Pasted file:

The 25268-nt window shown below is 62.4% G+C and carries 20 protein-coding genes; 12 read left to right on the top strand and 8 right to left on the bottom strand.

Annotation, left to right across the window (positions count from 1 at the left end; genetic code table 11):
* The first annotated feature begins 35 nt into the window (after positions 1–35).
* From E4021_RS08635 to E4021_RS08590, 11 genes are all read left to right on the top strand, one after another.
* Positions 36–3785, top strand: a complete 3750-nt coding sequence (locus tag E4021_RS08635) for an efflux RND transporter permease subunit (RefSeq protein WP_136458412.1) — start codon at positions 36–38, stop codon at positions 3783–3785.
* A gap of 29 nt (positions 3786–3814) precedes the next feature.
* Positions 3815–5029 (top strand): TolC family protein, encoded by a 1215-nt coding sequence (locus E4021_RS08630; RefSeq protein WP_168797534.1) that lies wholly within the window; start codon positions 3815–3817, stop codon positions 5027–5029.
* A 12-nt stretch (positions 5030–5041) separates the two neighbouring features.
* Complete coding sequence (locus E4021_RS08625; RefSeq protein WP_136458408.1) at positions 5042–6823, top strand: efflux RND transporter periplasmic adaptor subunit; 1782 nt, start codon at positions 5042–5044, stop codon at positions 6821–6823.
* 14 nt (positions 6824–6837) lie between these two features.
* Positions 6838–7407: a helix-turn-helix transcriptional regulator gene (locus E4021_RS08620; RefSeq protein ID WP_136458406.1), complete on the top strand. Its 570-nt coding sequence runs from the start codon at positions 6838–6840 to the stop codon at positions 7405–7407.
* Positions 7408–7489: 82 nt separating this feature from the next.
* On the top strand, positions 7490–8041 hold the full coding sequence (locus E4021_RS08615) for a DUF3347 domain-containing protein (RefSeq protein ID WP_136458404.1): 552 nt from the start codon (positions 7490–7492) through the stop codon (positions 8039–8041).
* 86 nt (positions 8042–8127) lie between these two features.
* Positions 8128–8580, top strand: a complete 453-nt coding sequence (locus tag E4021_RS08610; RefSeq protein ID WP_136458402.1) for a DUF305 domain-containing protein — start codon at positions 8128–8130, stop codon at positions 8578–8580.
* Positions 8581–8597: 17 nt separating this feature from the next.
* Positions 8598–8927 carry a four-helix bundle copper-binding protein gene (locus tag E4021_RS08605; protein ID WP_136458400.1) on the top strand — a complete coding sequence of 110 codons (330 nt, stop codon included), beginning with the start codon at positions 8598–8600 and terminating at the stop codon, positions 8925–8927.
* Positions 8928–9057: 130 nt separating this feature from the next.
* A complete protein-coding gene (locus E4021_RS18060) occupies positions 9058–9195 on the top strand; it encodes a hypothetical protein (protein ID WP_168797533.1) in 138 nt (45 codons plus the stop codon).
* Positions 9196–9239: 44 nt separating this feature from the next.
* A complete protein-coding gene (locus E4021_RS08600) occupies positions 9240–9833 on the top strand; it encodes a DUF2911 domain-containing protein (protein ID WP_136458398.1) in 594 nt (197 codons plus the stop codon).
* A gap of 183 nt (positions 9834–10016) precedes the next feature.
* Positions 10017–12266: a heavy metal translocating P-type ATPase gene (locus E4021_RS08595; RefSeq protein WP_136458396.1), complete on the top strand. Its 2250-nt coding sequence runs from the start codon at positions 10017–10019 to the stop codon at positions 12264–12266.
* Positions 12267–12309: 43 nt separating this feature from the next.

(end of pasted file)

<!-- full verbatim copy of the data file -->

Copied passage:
The 25268-nt window shown below is 62.4% G+C and carries 20 protein-coding genes; 12 read left to right on the top strand and 8 right to left on the bottom strand.

Annotation, left to right across the window (positions count from 1 at the left end; genetic code table 11):
* The first annotated feature begins 35 nt into the window (after positions 1–35).
* From E4021_RS08635 to E4021_RS08590, 11 genes are all read left to right on the top strand, one after another.
* Positions 36–3785, top strand: a complete 3750-nt coding sequence (locus tag E4021_RS08635) for an efflux RND transporter permease subunit (RefSeq protein WP_136458412.1) — start codon at positions 36–38, stop codon at positions 3783–3785.
* A gap of 29 nt (positions 3786–3814) precedes the next feature.
* Positions 3815–5029 (top strand): TolC family protein, encoded by a 1215-nt coding sequence (locus E4021_RS08630; RefSeq protein WP_168797534.1) that lies wholly within the window; start codon positions 3815–3817, stop codon positions 5027–5029.
* A 12-nt stretch (positions 5030–5041) separates the two neighbouring features.
* Complete coding sequence (locus E4021_RS08625; RefSeq protein WP_136458408.1) at positions 5042–6823, top strand: efflux RND transporter periplasmic adaptor subunit; 1782 nt, start codon at positions 5042–5044, stop codon at positions 6821–6823.
* 14 nt (positions 6824–6837) lie between these two features.
* Positions 6838–7407: a helix-turn-helix transcriptional regulator gene (locus E4021_RS08620; RefSeq protein ID WP_136458406.1), complete on the top strand. Its 570-nt coding sequence runs from the start codon at positions 6838–6840 to the stop codon at positions 7405–7407.
* Positions 7408–7489: 82 nt separating this feature from the next.
* On the top strand, positions 7490–8041 hold the full coding sequence (locus E4021_RS08615) for a DUF3347 domain-containing protein (RefSeq protein ID WP_136458404.1): 552 nt from the start codon (positions 7490–7492) through the stop codon (positions 8039–8041).
* 86 nt (positions 8042–8127) lie between these two features.
* Positions 8128–8580, top strand: a complete 453-nt coding sequence (locus tag E4021_RS08610; RefSeq protein ID WP_136458402.1) for a DUF305 domain-containing protein — start codon at positions 8128–8130, stop codon at positions 8578–8580.
* Positions 8581–8597: 17 nt separating this feature from the next.
* Positions 8598–8927 carry a four-helix bundle copper-binding protein gene (locus tag E4021_RS08605; protein ID WP_136458400.1) on the top strand — a complete coding sequence of 110 codons (330 nt, stop codon included), beginning with the start codon at positions 8598–8600 and terminating at the stop codon, positions 8925–8927.
* Positions 8928–9057: 130 nt separating this feature from the next.
* A complete protein-coding gene (locus E4021_RS18060) occupies positions 9058–9195 on the top strand; it encodes a hypothetical protein (protein ID WP_168797533.1) in 138 nt (45 codons plus the stop codon).
* Positions 9196–9239: 44 nt separating this feature from the next.
* A complete protein-coding gene (locus E4021_RS08600) occupies positions 9240–9833 on the top strand; it encodes a DUF2911 domain-containing protein (protein ID WP_136458398.1) in 594 nt (197 codons plus the stop codon).
* A gap of 183 nt (positions 9834–10016) precedes the next feature.
* Positions 10017–12266: a heavy metal translocating P-type ATPase gene (locus E4021_RS08595; RefSeq protein WP_136458396.1), complete on the top strand. Its 2250-nt coding sequence runs from the start codon at positions 10017–10019 to the stop codon at positions 12264–12266.
* Positions 12267–12309: 43 nt separating this feature from the next.